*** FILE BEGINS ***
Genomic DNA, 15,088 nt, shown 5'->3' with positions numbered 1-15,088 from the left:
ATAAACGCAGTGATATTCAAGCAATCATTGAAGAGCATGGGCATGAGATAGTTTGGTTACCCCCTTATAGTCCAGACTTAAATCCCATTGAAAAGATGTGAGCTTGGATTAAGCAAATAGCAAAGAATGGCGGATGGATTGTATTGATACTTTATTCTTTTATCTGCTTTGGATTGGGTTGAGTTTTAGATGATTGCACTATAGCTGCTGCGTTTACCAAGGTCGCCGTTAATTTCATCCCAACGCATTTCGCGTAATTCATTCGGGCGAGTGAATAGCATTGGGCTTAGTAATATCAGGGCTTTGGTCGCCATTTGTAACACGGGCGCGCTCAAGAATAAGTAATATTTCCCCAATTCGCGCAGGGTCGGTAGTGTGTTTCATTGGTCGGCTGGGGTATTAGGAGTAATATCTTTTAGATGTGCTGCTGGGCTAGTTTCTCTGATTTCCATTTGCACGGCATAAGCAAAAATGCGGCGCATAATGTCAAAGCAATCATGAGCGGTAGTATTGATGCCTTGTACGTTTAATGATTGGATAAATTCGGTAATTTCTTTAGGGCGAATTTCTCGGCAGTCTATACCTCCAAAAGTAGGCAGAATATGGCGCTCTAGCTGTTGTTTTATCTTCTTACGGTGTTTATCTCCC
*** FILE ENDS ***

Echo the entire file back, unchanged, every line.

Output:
Genomic DNA, 15,088 nt, shown 5'->3' with positions numbered 1-15,088 from the left:
ATAAACGCAGTGATATTCAAGCAATCATTGAAGAGCATGGGCATGAGATAGTTTGGTTACCCCCTTATAGTCCAGACTTAAATCCCATTGAAAAGATGTGAGCTTGGATTAAGCAAATAGCAAAGAATGGCGGATGGATTGTATTGATACTTTATTCTTTTATCTGCTTTGGATTGGGTTGAGTTTTAGATGATTGCACTATAGCTGCTGCGTTTACCAAGGTCGCCGTTAATTTCATCCCAACGCATTTCGCGTAATTCATTCGGGCGAGTGAATAGCATTGGGCTTAGTAATATCAGGGCTTTGGTCGCCATTTGTAACACGGGCGCGCTCAAGAATAAGTAATATTTCCCCAATTCGCGCAGGGTCGGTAGTGTGTTTCATTGGTCGGCTGGGGTATTAGGAGTAATATCTTTTAGATGTGCTGCTGGGCTAGTTTCTCTGATTTCCATTTGCACGGCATAAGCAAAAATGCGGCGCATAATGTCAAAGCAATCATGAGCGGTAGTATTGATGCCTTGTACGTTTAATGATTGGATAAATTCGGTAATTTCTTTAGGGCGAATTTCTCGGCAGTCTATACCTCCAAAAGTAGGCAGAATATGGCGCTCTAGCTGTTGTTTTATCTTCTTACGGTGTTTATCTCCC